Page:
Habitat use by three species of snakes at the Middle Fork Fish and Wildlife Area, Illinois

W. L. Keller, E. J. Heske

Research output: Contribution to journalArticlepeer-review


We used radiotelemetry to determine habitat use by 11 black rat snakes (Elaphe obsoleta obsoleta), five fox snakes (Elaphe vulpina vulpina) and four blue racers (Coluber constrictor foxii) at the Middle Fork Fish and Wildlife Area in east-central Illinois in 1997 and 1998. Black rat snakes selected forested habitats, whereas fox snakes and blue racers selected old fields and prairie restorations. No consistent association with forestfield edges was noted for any species. Fox snakes and blue racers were primarily terrestrial, whereas black rat snakes used all categories of vertical space but were primarily arboreal. Snakes were tracked to three hibernation sites, including an abandoned railroad trestle and two abandoned trash and construction-material dumps. These data provide the first comparative, quantitative descriptions of habitat use for these species in sympatry, and one of the few descriptions of hibernacula in a region dominated by row-crop agriculture.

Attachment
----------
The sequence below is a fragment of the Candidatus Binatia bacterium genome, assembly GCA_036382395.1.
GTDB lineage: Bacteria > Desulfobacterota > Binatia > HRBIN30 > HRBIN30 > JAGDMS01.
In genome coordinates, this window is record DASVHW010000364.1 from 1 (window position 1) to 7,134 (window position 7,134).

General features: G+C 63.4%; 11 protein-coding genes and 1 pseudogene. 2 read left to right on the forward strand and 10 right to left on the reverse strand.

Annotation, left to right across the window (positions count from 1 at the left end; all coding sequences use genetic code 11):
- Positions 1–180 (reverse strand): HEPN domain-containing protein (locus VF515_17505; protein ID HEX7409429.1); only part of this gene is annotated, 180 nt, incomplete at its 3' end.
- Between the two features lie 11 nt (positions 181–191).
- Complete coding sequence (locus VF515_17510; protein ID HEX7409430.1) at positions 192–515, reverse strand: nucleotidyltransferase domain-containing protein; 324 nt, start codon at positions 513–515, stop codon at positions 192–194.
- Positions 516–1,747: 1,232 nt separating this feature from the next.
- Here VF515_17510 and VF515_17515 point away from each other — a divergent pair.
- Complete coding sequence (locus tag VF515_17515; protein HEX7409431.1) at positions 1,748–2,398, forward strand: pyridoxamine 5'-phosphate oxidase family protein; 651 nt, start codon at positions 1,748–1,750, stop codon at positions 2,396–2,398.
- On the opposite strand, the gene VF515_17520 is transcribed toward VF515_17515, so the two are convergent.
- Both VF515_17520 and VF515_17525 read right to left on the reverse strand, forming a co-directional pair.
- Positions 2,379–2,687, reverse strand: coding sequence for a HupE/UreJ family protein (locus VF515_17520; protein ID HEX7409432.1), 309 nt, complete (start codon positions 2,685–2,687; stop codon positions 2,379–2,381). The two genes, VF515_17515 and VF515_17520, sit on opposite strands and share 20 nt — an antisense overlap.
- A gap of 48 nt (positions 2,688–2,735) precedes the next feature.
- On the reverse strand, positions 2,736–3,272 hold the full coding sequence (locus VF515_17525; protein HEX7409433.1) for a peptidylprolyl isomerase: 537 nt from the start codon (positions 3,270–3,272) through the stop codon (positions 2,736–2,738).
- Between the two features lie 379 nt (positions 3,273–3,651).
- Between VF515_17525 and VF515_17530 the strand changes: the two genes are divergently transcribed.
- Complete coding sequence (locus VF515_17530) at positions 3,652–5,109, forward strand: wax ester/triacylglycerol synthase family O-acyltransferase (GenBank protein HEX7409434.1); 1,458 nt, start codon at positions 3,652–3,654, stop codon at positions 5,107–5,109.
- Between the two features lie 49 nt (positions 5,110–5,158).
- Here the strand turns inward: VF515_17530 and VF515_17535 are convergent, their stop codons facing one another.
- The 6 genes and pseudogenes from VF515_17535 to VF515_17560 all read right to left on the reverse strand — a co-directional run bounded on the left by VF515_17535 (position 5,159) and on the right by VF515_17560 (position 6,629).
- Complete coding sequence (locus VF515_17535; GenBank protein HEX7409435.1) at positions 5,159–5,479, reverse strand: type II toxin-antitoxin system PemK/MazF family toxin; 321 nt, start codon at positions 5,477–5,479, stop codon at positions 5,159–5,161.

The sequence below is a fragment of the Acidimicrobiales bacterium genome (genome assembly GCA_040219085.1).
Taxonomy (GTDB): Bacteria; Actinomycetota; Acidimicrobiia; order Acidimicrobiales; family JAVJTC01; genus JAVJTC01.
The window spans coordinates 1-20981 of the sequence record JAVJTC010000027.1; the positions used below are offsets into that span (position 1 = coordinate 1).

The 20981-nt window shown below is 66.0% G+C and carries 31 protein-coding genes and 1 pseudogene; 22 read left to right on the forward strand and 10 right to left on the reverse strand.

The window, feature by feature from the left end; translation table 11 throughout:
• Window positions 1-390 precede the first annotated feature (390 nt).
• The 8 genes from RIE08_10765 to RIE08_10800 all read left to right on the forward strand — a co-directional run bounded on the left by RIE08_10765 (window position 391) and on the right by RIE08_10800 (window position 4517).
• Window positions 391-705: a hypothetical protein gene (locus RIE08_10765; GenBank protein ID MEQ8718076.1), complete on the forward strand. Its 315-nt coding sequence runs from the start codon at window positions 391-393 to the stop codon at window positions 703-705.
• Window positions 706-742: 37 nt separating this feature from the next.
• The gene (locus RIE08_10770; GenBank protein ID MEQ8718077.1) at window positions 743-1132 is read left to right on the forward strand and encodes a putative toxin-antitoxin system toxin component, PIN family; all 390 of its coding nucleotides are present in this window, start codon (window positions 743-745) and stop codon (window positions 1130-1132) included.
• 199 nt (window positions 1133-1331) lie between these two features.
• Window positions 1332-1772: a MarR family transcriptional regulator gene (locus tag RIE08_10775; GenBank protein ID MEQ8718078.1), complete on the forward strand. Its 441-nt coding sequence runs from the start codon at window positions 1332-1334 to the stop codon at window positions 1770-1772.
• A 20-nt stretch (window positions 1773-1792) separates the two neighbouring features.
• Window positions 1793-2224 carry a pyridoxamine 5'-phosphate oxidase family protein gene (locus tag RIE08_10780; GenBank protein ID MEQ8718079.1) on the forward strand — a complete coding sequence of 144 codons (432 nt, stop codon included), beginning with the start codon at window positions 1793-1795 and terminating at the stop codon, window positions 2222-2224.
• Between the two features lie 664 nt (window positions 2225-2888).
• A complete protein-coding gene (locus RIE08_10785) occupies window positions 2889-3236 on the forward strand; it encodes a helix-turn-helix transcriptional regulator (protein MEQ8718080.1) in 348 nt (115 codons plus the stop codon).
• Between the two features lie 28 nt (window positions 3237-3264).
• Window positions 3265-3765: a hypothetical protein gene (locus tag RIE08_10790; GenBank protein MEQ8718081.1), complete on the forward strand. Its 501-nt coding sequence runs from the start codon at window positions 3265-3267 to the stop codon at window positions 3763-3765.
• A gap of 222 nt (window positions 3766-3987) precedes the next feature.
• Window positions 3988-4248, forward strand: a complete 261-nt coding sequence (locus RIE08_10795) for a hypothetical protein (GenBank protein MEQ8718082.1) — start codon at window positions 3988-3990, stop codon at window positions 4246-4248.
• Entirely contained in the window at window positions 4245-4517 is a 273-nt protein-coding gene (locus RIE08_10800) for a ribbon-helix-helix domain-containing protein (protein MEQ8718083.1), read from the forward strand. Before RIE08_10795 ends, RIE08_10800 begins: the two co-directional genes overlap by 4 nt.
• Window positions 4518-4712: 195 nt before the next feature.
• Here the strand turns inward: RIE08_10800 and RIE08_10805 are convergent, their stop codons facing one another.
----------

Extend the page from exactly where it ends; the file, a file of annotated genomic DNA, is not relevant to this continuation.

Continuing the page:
Original languageEnglish (US)
Pages (from-to)558-564
Number of pages7
JournalJournal of Herpetology
Issue number4
StatePublished - 2000

ASJC Scopus subject areas

  • Ecology, Evolution, Behavior and Systematics
  • Animal Science and Zoology


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